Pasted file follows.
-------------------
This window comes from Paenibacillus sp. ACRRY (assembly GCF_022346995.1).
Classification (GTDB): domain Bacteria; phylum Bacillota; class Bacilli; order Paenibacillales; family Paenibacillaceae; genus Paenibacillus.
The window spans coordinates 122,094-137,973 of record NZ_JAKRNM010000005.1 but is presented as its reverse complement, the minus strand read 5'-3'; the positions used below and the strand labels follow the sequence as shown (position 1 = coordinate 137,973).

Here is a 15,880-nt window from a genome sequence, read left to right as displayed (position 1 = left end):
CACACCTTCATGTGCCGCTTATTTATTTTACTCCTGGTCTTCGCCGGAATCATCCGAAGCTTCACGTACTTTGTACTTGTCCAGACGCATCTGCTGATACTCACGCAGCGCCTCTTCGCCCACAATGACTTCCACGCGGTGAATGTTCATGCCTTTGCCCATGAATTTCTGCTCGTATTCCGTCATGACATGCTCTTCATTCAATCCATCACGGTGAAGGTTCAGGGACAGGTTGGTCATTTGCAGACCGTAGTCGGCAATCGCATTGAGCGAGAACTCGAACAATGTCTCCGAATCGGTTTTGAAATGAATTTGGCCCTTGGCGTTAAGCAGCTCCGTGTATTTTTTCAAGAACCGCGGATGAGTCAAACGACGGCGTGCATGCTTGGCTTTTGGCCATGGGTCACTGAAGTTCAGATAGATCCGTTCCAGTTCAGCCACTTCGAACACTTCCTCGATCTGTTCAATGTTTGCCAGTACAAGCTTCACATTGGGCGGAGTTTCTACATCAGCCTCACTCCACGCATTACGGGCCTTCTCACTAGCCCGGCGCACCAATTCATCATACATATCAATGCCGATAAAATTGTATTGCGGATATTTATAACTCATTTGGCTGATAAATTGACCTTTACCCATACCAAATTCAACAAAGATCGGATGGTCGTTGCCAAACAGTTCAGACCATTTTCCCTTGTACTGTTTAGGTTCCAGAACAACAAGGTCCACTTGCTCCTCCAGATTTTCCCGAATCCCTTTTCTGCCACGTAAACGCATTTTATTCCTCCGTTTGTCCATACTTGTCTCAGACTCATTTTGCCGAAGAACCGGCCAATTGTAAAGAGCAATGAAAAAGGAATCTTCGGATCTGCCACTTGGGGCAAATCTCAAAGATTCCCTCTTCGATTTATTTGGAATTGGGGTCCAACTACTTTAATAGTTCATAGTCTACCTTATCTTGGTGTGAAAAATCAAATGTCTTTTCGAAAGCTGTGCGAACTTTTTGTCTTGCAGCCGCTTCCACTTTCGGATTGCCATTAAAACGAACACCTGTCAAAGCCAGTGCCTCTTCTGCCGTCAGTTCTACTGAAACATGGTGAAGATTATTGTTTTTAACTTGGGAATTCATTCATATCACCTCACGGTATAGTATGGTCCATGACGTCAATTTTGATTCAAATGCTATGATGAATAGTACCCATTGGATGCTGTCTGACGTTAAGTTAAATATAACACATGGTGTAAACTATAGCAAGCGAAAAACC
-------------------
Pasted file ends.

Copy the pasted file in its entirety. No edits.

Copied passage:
This window comes from Paenibacillus sp. ACRRY (assembly GCF_022346995.1).
Classification (GTDB): domain Bacteria; phylum Bacillota; class Bacilli; order Paenibacillales; family Paenibacillaceae; genus Paenibacillus.
The window spans coordinates 122,094-137,973 of record NZ_JAKRNM010000005.1 but is presented as its reverse complement, the minus strand read 5'-3'; the positions used below and the strand labels follow the sequence as shown (position 1 = coordinate 137,973).

Here is a 15,880-nt window from a genome sequence, read left to right as displayed (position 1 = left end):
CACACCTTCATGTGCCGCTTATTTATTTTACTCCTGGTCTTCGCCGGAATCATCCGAAGCTTCACGTACTTTGTACTTGTCCAGACGCATCTGCTGATACTCACGCAGCGCCTCTTCGCCCACAATGACTTCCACGCGGTGAATGTTCATGCCTTTGCCCATGAATTTCTGCTCGTATTCCGTCATGACATGCTCTTCATTCAATCCATCACGGTGAAGGTTCAGGGACAGGTTGGTCATTTGCAGACCGTAGTCGGCAATCGCATTGAGCGAGAACTCGAACAATGTCTCCGAATCGGTTTTGAAATGAATTTGGCCCTTGGCGTTAAGCAGCTCCGTGTATTTTTTCAAGAACCGCGGATGAGTCAAACGACGGCGTGCATGCTTGGCTTTTGGCCATGGGTCACTGAAGTTCAGATAGATCCGTTCCAGTTCAGCCACTTCGAACACTTCCTCGATCTGTTCAATGTTTGCCAGTACAAGCTTCACATTGGGCGGAGTTTCTACATCAGCCTCACTCCACGCATTACGGGCCTTCTCACTAGCCCGGCGCACCAATTCATCATACATATCAATGCCGATAAAATTGTATTGCGGATATTTATAACTCATTTGGCTGATAAATTGACCTTTACCCATACCAAATTCAACAAAGATCGGATGGTCGTTGCCAAACAGTTCAGACCATTTTCCCTTGTACTGTTTAGGTTCCAGAACAACAAGGTCCACTTGCTCCTCCAGATTTTCCCGAATCCCTTTTCTGCCACGTAAACGCATTTTATTCCTCCGTTTGTCCATACTTGTCTCAGACTCATTTTGCCGAAGAACCGGCCAATTGTAAAGAGCAATGAAAAAGGAATCTTCGGATCTGCCACTTGGGGCAAATCTCAAAGATTCCCTCTTCGATTTATTTGGAATTGGGGTCCAACTACTTTAATAGTTCATAGTCTACCTTATCTTGGTGTGAAAAATCAAATGTCTTTTCGAAAGCTGTGCGAACTTTTTGTCTTGCAGCCGCTTCCACTTTCGGATTGCCATTAAAACGAACACCTGTCAAAGCCAGTGCCTCTTCTGCCGTCAGTTCTACTGAAACATGGTGAAGATTATTGTTTTTAACTTGGGAATTCATTCATATCACCTCACGGTATAGTATGGTCCATGACGTCAATTTTGATTCAAATGCTATGATGAATAGTACCCATTGGATGCTGTCTGACGTTAAGTTAAATATAACACATGGTGTAAACTATAGCAAGCGAAAAACC